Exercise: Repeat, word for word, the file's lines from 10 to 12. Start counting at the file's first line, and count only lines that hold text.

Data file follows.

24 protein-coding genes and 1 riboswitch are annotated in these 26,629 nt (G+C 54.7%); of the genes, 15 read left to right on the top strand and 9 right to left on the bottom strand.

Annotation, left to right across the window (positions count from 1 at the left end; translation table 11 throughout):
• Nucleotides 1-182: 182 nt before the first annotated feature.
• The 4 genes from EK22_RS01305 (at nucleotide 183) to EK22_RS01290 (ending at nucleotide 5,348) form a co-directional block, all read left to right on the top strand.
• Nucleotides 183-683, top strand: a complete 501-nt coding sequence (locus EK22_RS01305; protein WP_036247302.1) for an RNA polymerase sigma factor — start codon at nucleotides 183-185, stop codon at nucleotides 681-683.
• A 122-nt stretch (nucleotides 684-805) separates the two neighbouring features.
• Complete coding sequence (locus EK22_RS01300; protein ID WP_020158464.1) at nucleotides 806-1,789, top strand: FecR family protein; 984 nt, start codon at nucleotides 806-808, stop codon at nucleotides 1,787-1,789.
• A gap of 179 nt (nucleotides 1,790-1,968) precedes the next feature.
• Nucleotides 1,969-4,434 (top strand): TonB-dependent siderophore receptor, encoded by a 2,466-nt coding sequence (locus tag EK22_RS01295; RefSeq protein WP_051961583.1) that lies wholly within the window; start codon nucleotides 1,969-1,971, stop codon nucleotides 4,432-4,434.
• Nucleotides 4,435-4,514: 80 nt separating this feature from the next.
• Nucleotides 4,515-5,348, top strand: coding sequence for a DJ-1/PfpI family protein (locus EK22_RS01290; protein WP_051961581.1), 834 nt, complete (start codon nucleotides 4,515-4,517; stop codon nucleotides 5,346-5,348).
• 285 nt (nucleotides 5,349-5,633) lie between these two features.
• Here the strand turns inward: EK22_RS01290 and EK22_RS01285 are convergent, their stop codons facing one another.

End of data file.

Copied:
• Nucleotides 4,435-4,514: 80 nt separating this feature from the next.
• Nucleotides 4,515-5,348, top strand: coding sequence for a DJ-1/PfpI family protein (locus EK22_RS01290; protein WP_051961581.1), 834 nt, complete (start codon nucleotides 4,515-4,517; stop codon nucleotides 5,346-5,348).
• 285 nt (nucleotides 5,349-5,633) lie between these two features.